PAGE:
It’s Semana Santa, or the week of Easter Sunday, and, feeding some need for custom and festivity that was inculcated in me in Catholic church pews (I can still smell them), I leave Uruguay.
Why? One reason is to see what its conceited, older cousin has to say about the canastas, conejitos y huevitos de chocolate — all the marketing around Easter, as well as any religiosity.
Uruguay is known as a progressive, liberal country. And yeah, there’s less religiosity. But that might not be the case in Argentina, so I’m visiting my friend in Tandil purely to orchestrate a comparative study for the benefit of you folks here on Slide Night. Not for pleasure or anything.
Before I return to report (writing this at 3:30pm on Saturday, April 20, 2019), here are a few things I have heard regarding the relationship between Argentina and Uruguay:
1.) Uruguay was formed as a tiny buffer state, or estado tapón (yes, related to tampon), between its vecinos grandotes, Argentina and Brazil. Since then, it’s kept that custom of being the humble one. The neutral one. The tranki (see “frases” below).*
2.) Argentinians (especially porteños, or people from Buenos Aires) are known to be egotistic; they think they’re the best at everything. You say they speak Spanish, they will laugh at and correct you with, erm, it’s actually el castellano. (Italics resound with their porteño ways.) You think the second-person conjugation of “ser” is “eres”, but they brag about regulating the jerga rioplatense and tell you that, erm, es sos y no tuteamos, no tenemos tú, es vos (click here for more on this topic). They even think their air is better than yours, hence the name of their capital.
Uruguayans speak the rioplatense tongue (see me lamenting having to relearn second-person Spanish), but they’re made out to be less bigheaded than Argentinians. If they brag about anything, it’s likely to regard just how humble they are.
Now, this friend I’m visiting: When we met and he told me he was Argentinian, an Argentine, I joked about how much up his ass he must be: qué tan orgulloso sos! It took him about .0003 microseconds to correct me and say that while porteños might be like that, he was not from Buenos Aires. Hence, Tandil.
See you soon, besos from a bus.
It’s 17:14 on Tuesday, April 23, and I’m traveling back to Montevideo to assist with an English camp. All in all, this weekend was lovely, unveiling the many similarities between Argentina and Uruguay: The food is still that exquisite marriage between Italy and empanadas; I swear the meat is from another world; I still urge you to put your vegetarianism on vacation. Tandil calls itself a lugar soñado, or a dreamed-up place, and I see why; a woman I met today (who owns a Sex Shop with her partner, click here) commented that it’s a city of almost 150,000 people, but still has the pueblito, or small-town feel.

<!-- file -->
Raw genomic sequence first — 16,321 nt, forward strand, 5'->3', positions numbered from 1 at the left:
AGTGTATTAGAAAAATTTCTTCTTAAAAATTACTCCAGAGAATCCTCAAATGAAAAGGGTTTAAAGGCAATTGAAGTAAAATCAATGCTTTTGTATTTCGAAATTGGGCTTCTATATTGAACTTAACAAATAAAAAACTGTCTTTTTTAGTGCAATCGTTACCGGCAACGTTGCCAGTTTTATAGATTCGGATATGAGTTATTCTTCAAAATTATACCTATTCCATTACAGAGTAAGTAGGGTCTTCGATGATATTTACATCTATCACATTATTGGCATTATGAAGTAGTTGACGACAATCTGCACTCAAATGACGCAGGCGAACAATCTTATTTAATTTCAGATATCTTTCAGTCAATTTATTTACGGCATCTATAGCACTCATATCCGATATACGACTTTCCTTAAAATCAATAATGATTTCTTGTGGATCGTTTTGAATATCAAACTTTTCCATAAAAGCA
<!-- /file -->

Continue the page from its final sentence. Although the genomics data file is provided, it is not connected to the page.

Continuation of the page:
But rather than keep everything in my words, I thought I’d leave you with a little interview. It’s ideal for listening if you’re looking to practice your Spanish, and even more so if you’re curious about regional vocal patterns.
This is how it happened, in a cabin in the mountains of Tandil, drinking mate while eating tostadas con mantequilla y mermelada de durazno (that’s the crunching you hear.) Que rica la combinación, siento que descubriera mantequilla yo acá. Como nunca la he saboreado antes. Les presento Mati y Franco. The dog se llama K’Sutra, para que no sea tan obvio. Have a listen and I explain below.
I love this interview, listening to it, because it sounds like life here feels: Constantly waking up from the dreams of the conquistadores, constantly trying to figure out how to continue. It’s lazy but beautiful, tired and reeling, profound and knowing.
I started by asking them about the differences between Argentina and Uruguay, since we had met each other in one and now found ourselves in the other. Mati starts by commenting on how much bigger Argentina is than Uruguay (seriously, just look at a map), and how the northerners tend to live more humble lives, conserving indigenous cultures that can also be found in Bolivia and Paraguay. It’s also hotter there (Tandil and Buenos Aires are around the middle of the territory, that much farther from the Equator). Note how he focuses on how everyone takes the siesta, that mid-afternoon nap; I guess that’s an indicator of how laid-back the people are.
Then there’s talk about the south (frío, pingüino, Patagonia — and I love how Franco says, “termina en Tierra del Fuego”). There’s joking about how the Malvinas (or Falklands, as you might know them) are no longer part of Argentina, sino en el corazón (existe el rencor). Then Mati asks for a Tostada con dulce de leche, y Franco asks, vos Sarah, ¿qué querés? I ask for the same, that combinación más rica del mundo. And in the South there’s a lot of oil money, the USA has bought land down there, and if you wanted to, you could divide the country into three regions: the north, middle, and south. Things change by territory, but maybe not so much by people
In the end, I did get my Easter custom fix: A chocolate egg from the woman who runs that sex shop with her partner in Tandil:
*frases que se usa en uruguay
Sarah Simon is currently based in Uruguay and will be writing more about her time there throughout the coming months. See more of her writing here.